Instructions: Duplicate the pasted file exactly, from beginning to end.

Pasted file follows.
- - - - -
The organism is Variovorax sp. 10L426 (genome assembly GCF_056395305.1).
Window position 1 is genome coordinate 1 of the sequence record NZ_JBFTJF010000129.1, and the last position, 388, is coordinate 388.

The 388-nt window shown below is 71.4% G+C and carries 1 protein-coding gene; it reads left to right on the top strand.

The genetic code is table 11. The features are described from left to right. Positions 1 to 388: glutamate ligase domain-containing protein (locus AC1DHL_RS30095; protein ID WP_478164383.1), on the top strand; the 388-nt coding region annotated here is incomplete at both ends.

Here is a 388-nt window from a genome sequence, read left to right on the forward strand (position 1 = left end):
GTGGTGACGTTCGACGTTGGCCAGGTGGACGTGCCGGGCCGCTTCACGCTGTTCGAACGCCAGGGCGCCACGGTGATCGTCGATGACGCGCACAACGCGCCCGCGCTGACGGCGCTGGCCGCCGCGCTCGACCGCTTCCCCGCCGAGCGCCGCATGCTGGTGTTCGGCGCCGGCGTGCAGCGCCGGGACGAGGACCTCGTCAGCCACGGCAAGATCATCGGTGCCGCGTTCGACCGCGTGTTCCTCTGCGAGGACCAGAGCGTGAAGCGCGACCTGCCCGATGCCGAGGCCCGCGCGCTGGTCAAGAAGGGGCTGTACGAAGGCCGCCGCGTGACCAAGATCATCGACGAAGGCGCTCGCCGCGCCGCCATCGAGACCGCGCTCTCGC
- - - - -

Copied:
The organism is Variovorax sp. 10L426 (genome assembly GCF_056395305.1).
Window position 1 is genome coordinate 1 of the sequence record NZ_JBFTJF010000129.1, and the last position, 388, is coordinate 388.

The 388-nt window shown below is 71.4% G+C and carries 1 protein-coding gene; it reads left to right on the top strand.

The genetic code is table 11. The features are described from left to right. Positions 1 to 388: glutamate ligase domain-containing protein (locus AC1DHL_RS30095; protein ID WP_478164383.1), on the top strand; the 388-nt coding region annotated here is incomplete at both ends.

Here is a 388-nt window from a genome sequence, read left to right on the forward strand (position 1 = left end):
GTGGTGACGTTCGACGTTGGCCAGGTGGACGTGCCGGGCCGCTTCACGCTGTTCGAACGCCAGGGCGCCACGGTGATCGTCGATGACGCGCACAACGCGCCCGCGCTGACGGCGCTGGCCGCCGCGCTCGACCGCTTCCCCGCCGAGCGCCGCATGCTGGTGTTCGGCGCCGGCGTGCAGCGCCGGGACGAGGACCTCGTCAGCCACGGCAAGATCATCGGTGCCGCGTTCGACCGCGTGTTCCTCTGCGAGGACCAGAGCGTGAAGCGCGACCTGCCCGATGCCGAGGCCCGCGCGCTGGTCAAGAAGGGGCTGTACGAAGGCCGCCGCGTGACCAAGATCATCGACGAAGGCGCTCGCCGCGCCGCCATCGAGACCGCGCTCTCGC